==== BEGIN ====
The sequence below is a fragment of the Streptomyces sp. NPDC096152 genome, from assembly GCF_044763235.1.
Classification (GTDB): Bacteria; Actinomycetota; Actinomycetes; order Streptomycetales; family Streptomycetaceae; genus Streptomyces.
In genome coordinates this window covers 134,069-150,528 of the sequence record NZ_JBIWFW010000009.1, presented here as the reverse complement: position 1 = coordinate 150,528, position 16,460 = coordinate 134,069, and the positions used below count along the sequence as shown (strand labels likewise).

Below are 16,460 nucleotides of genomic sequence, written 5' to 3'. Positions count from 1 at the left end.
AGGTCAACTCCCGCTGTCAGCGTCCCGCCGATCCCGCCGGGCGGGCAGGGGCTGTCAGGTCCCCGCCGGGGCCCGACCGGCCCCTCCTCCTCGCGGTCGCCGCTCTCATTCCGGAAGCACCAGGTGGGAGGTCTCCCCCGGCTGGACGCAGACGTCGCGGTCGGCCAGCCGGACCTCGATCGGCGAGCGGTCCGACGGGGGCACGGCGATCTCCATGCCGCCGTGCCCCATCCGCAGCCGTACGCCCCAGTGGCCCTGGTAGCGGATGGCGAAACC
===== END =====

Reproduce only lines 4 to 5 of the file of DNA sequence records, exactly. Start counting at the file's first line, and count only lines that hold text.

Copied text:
Below are 16,460 nucleotides of genomic sequence, written 5' to 3'. Positions count from 1 at the left end.
AGGTCAACTCCCGCTGTCAGCGTCCCGCCGATCCCGCCGGGCGGGCAGGGGCTGTCAGGTCCCCGCCGGGGCCCGACCGGCCCCTCCTCCTCGCGGTCGCCGCTCTCATTCCGGAAGCACCAGGTGGGAGGTCTCCCCCGGCTGGACGCAGACGTCGCGGTCGGCCAGCCGGACCTCGATCGGCGAGCGGTCCGACGGGGGCACGGCGATCTCCATGCCGCCGTGCCCCATCCGCAGCCGTACGCCCCAGTGGCCCTGGTAGCGGATGGCGAAACC